Spencer Museum of Art The University of Kansas

Welcome to the Spencer Collection

Plate XXVI Cacao
  • Maria Sibylla Merian
    1647–1717
    born: Frankfurt, Germany ; died: Amsterdam, Netherlands
  • Plate XXVI Cacao, 1771
  • Histoire générale des insectes de Surinam et de toute l’Europe, contenant leurs descriptions, leurs figures, leurs differentes metamorphoses, de même que les descriptions des plantes, fleurs & fruits, dont ils se nourissent ... par Mademoiselle Marie Sybille de Merian, en deux parties in-folio
  • book
  • Kenneth Spencer Research Library, University of Kansas, Department of Special Collections, H25; Courtesy of Special Collections, Kenneth Spencer Research Library, University of Kansas Libraries
  • Not on display
  • EL2018.008.a
  • Loan: Not in the Spencer's collection
Label Text
Exhibitions

Exhibition Label:
"Big Botany: Conversations with the Plant World", 27-Mar-2018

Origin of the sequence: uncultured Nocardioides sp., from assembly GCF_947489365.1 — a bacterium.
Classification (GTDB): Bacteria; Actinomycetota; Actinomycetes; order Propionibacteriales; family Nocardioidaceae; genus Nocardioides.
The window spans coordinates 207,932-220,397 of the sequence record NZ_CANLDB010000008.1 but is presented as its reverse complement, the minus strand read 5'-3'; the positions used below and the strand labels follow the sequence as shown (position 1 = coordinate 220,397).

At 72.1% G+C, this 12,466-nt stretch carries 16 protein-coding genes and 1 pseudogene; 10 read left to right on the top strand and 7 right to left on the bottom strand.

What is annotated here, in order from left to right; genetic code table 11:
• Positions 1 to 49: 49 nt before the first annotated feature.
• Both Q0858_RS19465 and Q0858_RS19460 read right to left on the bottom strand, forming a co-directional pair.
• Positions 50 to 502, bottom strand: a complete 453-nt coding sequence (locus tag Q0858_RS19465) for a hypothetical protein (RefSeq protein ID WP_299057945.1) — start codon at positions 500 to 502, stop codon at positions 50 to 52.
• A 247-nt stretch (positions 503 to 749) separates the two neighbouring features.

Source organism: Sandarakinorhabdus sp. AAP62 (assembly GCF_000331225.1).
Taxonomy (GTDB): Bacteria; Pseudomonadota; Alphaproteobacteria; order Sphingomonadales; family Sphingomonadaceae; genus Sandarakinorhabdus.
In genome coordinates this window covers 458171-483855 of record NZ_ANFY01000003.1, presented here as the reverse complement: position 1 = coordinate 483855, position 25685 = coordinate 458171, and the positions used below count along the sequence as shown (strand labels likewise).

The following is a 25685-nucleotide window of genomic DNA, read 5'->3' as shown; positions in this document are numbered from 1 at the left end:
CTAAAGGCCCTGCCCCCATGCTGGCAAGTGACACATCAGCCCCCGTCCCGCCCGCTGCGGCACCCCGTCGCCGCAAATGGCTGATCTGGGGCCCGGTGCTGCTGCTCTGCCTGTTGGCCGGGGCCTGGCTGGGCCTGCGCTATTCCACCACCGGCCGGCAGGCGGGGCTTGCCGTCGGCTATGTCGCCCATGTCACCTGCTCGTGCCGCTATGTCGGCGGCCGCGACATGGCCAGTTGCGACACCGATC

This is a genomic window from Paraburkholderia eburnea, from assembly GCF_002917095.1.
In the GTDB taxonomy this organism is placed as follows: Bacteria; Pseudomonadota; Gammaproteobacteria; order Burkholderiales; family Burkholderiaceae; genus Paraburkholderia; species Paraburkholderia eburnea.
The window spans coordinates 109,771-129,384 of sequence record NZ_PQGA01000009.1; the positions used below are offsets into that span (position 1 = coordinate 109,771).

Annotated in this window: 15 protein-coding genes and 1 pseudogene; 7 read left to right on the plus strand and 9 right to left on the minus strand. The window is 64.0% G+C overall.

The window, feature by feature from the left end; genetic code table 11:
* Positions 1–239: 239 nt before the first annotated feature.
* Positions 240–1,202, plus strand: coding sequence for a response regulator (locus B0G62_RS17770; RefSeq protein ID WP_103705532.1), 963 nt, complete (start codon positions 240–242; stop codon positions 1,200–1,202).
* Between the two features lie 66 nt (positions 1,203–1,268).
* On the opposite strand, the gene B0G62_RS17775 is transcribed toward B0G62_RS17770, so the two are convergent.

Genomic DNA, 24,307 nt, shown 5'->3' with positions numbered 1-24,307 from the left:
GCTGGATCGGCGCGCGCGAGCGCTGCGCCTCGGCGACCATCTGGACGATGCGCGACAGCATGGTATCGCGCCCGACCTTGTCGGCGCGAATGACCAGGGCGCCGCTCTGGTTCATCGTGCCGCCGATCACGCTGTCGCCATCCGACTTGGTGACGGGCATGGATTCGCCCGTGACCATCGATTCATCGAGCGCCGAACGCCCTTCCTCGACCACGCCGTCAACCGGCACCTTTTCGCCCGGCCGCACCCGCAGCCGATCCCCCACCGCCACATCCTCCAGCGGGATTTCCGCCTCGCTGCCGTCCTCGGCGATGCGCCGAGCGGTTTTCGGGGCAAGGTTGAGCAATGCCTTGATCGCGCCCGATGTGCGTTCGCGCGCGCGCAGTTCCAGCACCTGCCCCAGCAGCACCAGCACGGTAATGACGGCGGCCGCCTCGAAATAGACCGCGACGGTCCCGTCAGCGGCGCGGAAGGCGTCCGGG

Artist and naturalist Maria Sibylla Merian traveled to the then-Dutch colony of Surinam to document and observe the local plant and animal life. Merian’s depiction of the cocao plant exemplifies the European interest in New World subject matter. This plant had been cultivated for hundreds if not thousands of years by Indigenous Americans who roasted and ground its seeds to produce chocolate drinks and, in some cases, these seeds even functioned as currency. Many Europeans prized cocao initially for its supposed medicinal properties, and as it became a delicacy it was imported en masse along with other goods such as coffee and rubber to Europe during the 16th and 17th centuries.

Merian unifies pictorially the interwoven fabric of the lives flora and fauna. Her 1671 publication, Der Raupen wunderbare Verwandlung und sonderbare Blumennahrung (The Wonderful Transformation of Caterpillars and [Their] Singular Plant Nourishment), both describes the transformation of caterpillars into moths and butterflies and also depicts the plants that these insects eat and inhabit. Indeed, she never depicted a plant without including the holes or nibbled edges left behind by hungry insects.